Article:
Fidel Castro's daughter recalls Cuban childhood at Georgian Court University
Woman recalls fears growing up in Cuba
Mar. 20, 2014
Alina Fernandez spoke about her father, Fidel Castro, and life in Cuba
under his reign. Fernandez (center) stands with Georgian Court
University students (from left) Jill Behan, Jamie-Lee Sonnenberg Smith,
Marisa Guerra, and Amanda Earle.
LAKEWOOD — As the daughter of Fidel Castro, Alina Fernandez might have
joined her fellow uniform-wearing, slogan-shouting pro-Communist youths
But Fernandez, the daughter of a secret affair between Castro and her
mother, turned against the government her father controlled.
"Everything was messed up around me," Fernandez recalled while speaking
to an audience at Georgian Court University on March 11.
Fernandez was a child when the revolution rocked Cuba, changing
television, dividing families and eradicating religion. After the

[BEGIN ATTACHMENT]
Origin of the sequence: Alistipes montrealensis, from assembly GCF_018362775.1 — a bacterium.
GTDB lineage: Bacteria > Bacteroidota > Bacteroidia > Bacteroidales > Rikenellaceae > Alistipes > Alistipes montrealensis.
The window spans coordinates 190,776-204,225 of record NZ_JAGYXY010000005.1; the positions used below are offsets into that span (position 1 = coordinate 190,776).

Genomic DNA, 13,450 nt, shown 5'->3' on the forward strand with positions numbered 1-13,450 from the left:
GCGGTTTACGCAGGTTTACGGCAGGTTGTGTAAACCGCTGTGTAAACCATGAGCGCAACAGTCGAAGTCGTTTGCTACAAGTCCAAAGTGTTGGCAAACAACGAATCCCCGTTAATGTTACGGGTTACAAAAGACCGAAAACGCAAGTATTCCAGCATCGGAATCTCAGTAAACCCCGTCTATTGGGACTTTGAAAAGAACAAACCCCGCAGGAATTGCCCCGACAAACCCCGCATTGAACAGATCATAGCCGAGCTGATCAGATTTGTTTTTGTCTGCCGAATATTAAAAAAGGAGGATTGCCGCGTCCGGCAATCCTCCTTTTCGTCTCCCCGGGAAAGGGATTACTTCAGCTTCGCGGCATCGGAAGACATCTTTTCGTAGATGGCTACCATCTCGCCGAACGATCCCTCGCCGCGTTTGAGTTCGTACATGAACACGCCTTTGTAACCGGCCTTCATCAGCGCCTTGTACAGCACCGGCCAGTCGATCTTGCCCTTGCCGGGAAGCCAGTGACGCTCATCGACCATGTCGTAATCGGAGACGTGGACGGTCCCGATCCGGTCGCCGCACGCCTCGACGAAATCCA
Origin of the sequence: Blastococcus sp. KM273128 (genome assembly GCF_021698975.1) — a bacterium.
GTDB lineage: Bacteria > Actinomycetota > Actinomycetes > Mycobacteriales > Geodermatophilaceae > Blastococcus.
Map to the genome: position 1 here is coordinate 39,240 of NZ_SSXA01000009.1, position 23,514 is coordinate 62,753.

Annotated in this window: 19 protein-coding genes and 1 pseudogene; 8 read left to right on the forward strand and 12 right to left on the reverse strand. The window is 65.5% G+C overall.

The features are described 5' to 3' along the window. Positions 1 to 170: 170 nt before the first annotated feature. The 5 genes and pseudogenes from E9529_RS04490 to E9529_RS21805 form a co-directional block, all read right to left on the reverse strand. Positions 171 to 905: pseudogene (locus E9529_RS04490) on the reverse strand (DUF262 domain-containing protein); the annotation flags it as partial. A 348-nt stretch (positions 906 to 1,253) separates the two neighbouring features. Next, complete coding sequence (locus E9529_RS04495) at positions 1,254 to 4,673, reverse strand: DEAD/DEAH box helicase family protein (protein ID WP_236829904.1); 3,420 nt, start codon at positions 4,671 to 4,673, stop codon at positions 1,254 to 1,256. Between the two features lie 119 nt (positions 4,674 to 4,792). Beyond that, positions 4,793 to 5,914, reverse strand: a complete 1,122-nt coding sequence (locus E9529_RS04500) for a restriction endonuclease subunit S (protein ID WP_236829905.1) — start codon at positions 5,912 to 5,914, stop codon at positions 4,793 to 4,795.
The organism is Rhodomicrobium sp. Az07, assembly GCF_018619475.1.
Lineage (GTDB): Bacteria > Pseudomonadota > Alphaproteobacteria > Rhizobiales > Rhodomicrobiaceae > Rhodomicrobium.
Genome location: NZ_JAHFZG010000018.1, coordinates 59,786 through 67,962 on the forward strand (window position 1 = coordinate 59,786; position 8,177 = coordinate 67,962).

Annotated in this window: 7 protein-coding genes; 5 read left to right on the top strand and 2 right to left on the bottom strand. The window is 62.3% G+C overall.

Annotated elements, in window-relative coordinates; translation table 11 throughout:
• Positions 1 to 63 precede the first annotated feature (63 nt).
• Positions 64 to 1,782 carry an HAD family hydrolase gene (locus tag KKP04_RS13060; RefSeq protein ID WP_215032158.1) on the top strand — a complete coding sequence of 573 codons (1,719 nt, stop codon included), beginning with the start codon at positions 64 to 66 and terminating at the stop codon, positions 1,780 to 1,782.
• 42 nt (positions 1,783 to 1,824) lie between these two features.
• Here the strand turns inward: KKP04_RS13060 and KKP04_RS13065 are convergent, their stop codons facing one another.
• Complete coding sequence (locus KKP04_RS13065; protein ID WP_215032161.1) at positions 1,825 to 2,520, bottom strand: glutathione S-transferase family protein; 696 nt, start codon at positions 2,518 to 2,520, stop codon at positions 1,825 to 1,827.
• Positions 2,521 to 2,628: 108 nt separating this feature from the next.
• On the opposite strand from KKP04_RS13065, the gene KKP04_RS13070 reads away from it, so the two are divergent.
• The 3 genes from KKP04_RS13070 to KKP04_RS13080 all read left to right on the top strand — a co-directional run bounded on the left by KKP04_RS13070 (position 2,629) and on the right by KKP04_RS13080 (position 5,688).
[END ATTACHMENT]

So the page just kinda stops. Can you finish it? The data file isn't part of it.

initial optimism of the revolution faded, Castro and his government
exerted tight control over every aspect of life, she said. Stores
closed. Food rationing began. Many children were removed from their
parents, she said.
"I saw a blindfolded man standing in front of the wall. His hands were
tied, his white shirt worked over with dark spots. And it took me more
than 30 years to understand that we had witnessed an execution," she
recalled to the audience. "I felt like I was living in a sanitarium."
When she tried to appeal to her father by handing him letters from
Cubans needing help, he dismissed the letters as "words of traitors,"
Things only became harder when the Soviet Union fell, and aid to Cuba
disappeared, she said. In 1993, she finally fled the nation, and has
since written a memoir and worked to educate others about life in Cuba
after the revolution.
Twenty years have passed since Fernandez last visited her home country,
and she has no urge to go back, she said.
"I had such a bad time there," she recalled. "I don't feel that it's
Amanda Oglesby: 732-557-5701; email@example.com
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